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Lessons in Literacy: Tom Grasso, L&L'16

Tom Grasso
Like many students entering new schools for the first time, Tom Grasso came to HGSE last fall hoping to fit in.

“My greatest fear was that because I am an older student, I would not fit in or be able to keep up academically with my younger, more energized peers,” says the master’s candidate in the Language and Literacy (L&L) Program’s Reading Specialist strand.

But, as it turns out, those fears were unfounded. “Because HGSE values diversity, I have never felt out of place as a result of my age,” says Grasso, who has taken a position as a literacy specialist at an elementary school in Lexington, Massachusetts. “With respect to keeping up academically, I quickly learned that HGSE is a very noncompetitive environment in which fellow classmates support and help one another a lot. Contrary to what I had envisioned, I really benefitted from the many opportunities for collaboration and actually felt energized when working with my colleagues.”

Those feelings were echoed by Grasso’s L&L cohort-mates and Ed School faculty, who truly valued his contributions to discussions both in class and outside of it.

“Tom Grasso is a thoughtful contributor to class discussions, who integrates concepts from various sources and poses questions that foster critical thinking in his instructors and in his classmates,” says Senior Lecturer Pamela Mason, faculty director of L&L. “His instructors and cohort find that Tom has brought a depth and breadth of knowledge regarding literacy pedagogy and has been a generous collaborator. In class, Tom will speak into the silence to kick off a discussion and then step back creating space for other voices and perspectives…. Tom will take his reading specialist and classroom teacher skills to his next position and will be a literacy leader for teachers and an advocate for students.”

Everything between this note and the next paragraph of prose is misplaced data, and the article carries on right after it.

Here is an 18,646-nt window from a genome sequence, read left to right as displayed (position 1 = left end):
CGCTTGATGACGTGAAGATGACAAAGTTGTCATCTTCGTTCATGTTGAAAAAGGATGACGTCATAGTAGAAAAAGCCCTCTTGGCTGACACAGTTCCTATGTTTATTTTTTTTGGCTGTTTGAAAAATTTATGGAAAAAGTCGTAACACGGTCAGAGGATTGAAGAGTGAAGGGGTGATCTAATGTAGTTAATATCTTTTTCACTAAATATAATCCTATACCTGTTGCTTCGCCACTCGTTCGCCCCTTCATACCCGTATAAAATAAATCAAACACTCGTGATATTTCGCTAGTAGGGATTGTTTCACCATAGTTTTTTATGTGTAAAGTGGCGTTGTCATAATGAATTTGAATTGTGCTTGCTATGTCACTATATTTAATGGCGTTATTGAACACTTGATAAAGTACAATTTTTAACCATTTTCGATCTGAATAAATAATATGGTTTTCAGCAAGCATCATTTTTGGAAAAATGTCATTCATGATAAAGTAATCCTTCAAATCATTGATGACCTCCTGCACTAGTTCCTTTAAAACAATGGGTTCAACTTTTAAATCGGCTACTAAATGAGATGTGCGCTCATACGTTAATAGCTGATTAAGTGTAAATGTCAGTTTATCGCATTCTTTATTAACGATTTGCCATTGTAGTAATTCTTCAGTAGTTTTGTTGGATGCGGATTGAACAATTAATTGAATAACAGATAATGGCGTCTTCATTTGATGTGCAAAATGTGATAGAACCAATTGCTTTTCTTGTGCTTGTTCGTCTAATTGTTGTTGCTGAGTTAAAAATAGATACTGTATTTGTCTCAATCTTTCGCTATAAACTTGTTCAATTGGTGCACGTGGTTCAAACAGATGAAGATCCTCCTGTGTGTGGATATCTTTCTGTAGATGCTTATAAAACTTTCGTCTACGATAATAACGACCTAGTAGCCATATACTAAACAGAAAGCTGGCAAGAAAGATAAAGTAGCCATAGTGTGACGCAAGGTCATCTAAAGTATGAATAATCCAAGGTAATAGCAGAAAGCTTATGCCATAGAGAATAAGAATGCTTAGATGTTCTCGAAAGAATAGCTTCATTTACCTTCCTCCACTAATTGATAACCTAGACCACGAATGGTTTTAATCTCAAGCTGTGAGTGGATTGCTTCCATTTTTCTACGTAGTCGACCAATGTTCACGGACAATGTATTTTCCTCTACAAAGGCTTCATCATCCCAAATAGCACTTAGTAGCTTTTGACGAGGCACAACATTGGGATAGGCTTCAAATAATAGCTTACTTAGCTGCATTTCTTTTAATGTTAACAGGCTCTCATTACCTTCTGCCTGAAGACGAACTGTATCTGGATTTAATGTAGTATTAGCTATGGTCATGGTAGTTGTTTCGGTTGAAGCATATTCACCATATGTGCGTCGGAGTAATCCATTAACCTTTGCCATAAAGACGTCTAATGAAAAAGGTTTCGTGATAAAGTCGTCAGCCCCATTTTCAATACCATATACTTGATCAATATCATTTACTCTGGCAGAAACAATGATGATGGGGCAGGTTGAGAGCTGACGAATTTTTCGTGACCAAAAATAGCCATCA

Upon learning that he had been honored with the Intellectual Contribution/Faculty Tribute Award for L&L, Grasso answered some questions about his time at the Ed School and beyond.

What was your goal upon entering the Ed School? After being a classroom teacher and a content-area teacher (math and science) at the early childhood, elementary, middle, and high school levels for over 10 years, I wanted to specialize and gain expertise in an area that I was passionate about: literacy. Besides seeing the importance and ubiquity of literacy in school settings, I also experienced the field from a different angle as an editor for an academic book publishing company. My goal for the year was to merge my interest in literacy from these two perspectives, gain expertise in the area, and bring all of these experiences into a school setting by working with students and teachers.

What is something that you learned at HGSE that you will take with you throughout your career in education? The RAND heuristic for thinking about the complex and interrelated elements of reading comprehension.